By no particular design, I found that whatever melodies I had in my head were of asymmetrical meters, such as ⅜, ⅝ and ⅞. The only track I had a name for, after principal recording was finished, was “The Voice Remains,” which lent itself to the album as well. And so it occurred to me to incorporate the meter into the names. Five Formidable Feats is indeed in the 5/4 meter. It was also, coincidentally, the fifth track to be recorded. “The Seventh Garden,” which was actually the first track and the one that I started as a demo, is in ⅞.
Who or what is that little sprout in your video for “Memories of a Third Planet?”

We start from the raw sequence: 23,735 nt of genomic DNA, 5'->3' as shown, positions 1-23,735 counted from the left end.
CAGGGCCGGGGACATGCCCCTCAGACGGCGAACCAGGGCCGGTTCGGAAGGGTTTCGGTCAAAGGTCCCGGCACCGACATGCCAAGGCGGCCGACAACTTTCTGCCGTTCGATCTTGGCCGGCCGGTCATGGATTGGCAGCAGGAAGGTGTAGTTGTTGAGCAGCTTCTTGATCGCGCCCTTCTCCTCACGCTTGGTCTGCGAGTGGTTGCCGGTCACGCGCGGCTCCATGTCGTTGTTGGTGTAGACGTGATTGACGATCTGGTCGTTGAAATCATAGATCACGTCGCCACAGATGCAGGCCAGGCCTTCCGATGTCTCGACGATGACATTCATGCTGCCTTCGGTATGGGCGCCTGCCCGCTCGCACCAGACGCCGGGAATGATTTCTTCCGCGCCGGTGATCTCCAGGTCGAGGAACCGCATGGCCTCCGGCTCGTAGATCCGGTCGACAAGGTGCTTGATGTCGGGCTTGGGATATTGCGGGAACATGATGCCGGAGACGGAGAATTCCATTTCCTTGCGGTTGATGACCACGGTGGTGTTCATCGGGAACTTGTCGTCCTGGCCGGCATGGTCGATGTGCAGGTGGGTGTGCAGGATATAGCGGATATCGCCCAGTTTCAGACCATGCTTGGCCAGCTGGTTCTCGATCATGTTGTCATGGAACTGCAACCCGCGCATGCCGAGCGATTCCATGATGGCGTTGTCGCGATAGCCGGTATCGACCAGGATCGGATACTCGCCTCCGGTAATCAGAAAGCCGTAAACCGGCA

The little sprout, which I call the Plant-Child, was born on an alien planet which may or may not be a distant future earth. They are an anomaly, in a tyranny governed by a flower-king and an army of mutant trees.
My second music video, for the title track of the album, depicts the birth and escape of the plant-child until meeting the protagonist of my first music video, whom I call the Explorer. In future videos, which I’m currently working on, both of them will have some adventures together. In other words, this is only the beginning.
What conditions do you need in your life in order to maintain your creative flow?
My main trick is always having more than one project in more than one medium at any given time. When I feel no inspiration for making music, I turn to writing. No writing? Drawing. No drawing? Photography. No? Video. No? Music.